As used in this chapter, the term ''terrorist activity'' means any activity which is unlawful under the laws of the place where it is committed (or which, if committed in the United States, would be unlawful under the laws of the United States or any State) and which involves any of the following: (I) The highjacking or sabotage of any conveyance (including an aircraft, vessel, or vehicle). (II) The seizing or detaining, and threatening to kill, injure, or continue to detain, another individual in order to compel a third person (including a governmental organization) to do or abstain from doing any act as an explicit or implicit condition for the release of the individual seized or detained. (III) A violent attack upon an internationally protected person (as defined in section 1116(b)(4) of title 18) or upon the liberty of such a person. (IV) An assassination. (V) The use of any -

o (a) biological agent, chemical agent, or nuclear weapon or device, or
o (b) explosive or firearm (other than for mere personal monetary gain), with intent to endanger, directly or indirectly, the safety of one or more individuals or to cause substantial damage to property. (VI) A threat, attempt, or conspiracy to do any of the foregoing.

# (iii) ''Engage in terrorist activity'' defined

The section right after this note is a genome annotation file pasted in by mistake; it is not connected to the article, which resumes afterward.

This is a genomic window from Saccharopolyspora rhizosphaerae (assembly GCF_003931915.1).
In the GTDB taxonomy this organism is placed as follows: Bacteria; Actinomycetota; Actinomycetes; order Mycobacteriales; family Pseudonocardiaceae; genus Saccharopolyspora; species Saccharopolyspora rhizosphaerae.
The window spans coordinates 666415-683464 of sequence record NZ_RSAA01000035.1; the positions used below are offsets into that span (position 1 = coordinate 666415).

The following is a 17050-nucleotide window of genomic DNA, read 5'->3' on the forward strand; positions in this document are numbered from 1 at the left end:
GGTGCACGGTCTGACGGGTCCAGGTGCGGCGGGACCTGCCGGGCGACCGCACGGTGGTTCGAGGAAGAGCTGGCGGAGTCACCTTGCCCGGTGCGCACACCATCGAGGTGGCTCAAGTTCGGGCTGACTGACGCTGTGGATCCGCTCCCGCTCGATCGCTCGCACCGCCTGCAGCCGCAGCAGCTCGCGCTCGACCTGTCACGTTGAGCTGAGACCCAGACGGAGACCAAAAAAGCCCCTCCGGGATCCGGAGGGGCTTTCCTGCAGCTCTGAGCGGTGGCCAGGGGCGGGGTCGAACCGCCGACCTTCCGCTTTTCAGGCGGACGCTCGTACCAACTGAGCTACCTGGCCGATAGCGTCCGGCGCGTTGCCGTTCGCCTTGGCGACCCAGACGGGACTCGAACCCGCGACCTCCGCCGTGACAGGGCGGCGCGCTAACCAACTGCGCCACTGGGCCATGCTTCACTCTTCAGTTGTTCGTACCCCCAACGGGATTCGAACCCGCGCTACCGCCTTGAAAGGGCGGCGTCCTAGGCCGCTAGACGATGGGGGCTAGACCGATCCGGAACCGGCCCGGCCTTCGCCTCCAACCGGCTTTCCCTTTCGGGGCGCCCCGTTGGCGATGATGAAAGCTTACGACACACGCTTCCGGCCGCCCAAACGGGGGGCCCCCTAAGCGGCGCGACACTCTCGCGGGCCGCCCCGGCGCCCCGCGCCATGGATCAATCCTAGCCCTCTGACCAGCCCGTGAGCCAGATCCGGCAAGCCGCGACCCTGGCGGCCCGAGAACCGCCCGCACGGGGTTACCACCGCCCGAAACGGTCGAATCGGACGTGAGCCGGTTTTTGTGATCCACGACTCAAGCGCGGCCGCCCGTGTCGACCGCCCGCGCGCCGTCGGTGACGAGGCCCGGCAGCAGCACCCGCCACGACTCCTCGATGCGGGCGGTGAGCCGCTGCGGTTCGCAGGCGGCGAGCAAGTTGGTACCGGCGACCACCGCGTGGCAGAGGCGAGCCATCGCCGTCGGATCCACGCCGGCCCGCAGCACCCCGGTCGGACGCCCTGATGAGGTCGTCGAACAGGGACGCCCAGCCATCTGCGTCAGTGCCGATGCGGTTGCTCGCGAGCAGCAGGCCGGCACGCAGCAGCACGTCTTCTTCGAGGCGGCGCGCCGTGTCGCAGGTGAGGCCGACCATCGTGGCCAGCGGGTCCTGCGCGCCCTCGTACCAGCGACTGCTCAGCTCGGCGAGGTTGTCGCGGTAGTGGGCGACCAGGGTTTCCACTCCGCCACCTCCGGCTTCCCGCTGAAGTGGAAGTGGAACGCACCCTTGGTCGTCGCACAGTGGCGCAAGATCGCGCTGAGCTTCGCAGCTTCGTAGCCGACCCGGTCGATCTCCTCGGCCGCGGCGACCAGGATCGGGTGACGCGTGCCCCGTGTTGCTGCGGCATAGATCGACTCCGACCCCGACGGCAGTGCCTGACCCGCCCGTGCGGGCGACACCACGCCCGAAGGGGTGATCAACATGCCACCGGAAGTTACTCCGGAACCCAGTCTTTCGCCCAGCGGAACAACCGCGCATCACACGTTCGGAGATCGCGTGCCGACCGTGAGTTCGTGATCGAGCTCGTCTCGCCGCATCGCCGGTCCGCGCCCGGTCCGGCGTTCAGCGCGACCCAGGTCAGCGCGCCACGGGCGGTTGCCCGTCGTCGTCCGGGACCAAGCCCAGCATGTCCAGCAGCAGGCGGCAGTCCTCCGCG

As used in this chapter, the term ''engage in terrorist activity'' means to commit, in an individual capacity or as a member of an organization, an act of terrorist activity or an act which the actor knows, or reasonably should know, affords material support to any individual, organization, or government in conducting a terrorist activity at any time, including any of the following acts: (I) The preparation or planning of a terrorist activity. (II) The gathering of information on potential targets for terrorist activity. (III) The providing of any type of material support, including a safe house, transportation, communications, funds, false identification, weapons, explosives, or training, to any individual the actor knows or has reason to believe has committed or plans to commit a terrorist activity. (IV) The soliciting of funds or other things of value for terrorist activity or for any terrorist organization. (V) The solicitation of any individual for membership in a terrorist organization, terrorist government, or to engage in a terrorist activity.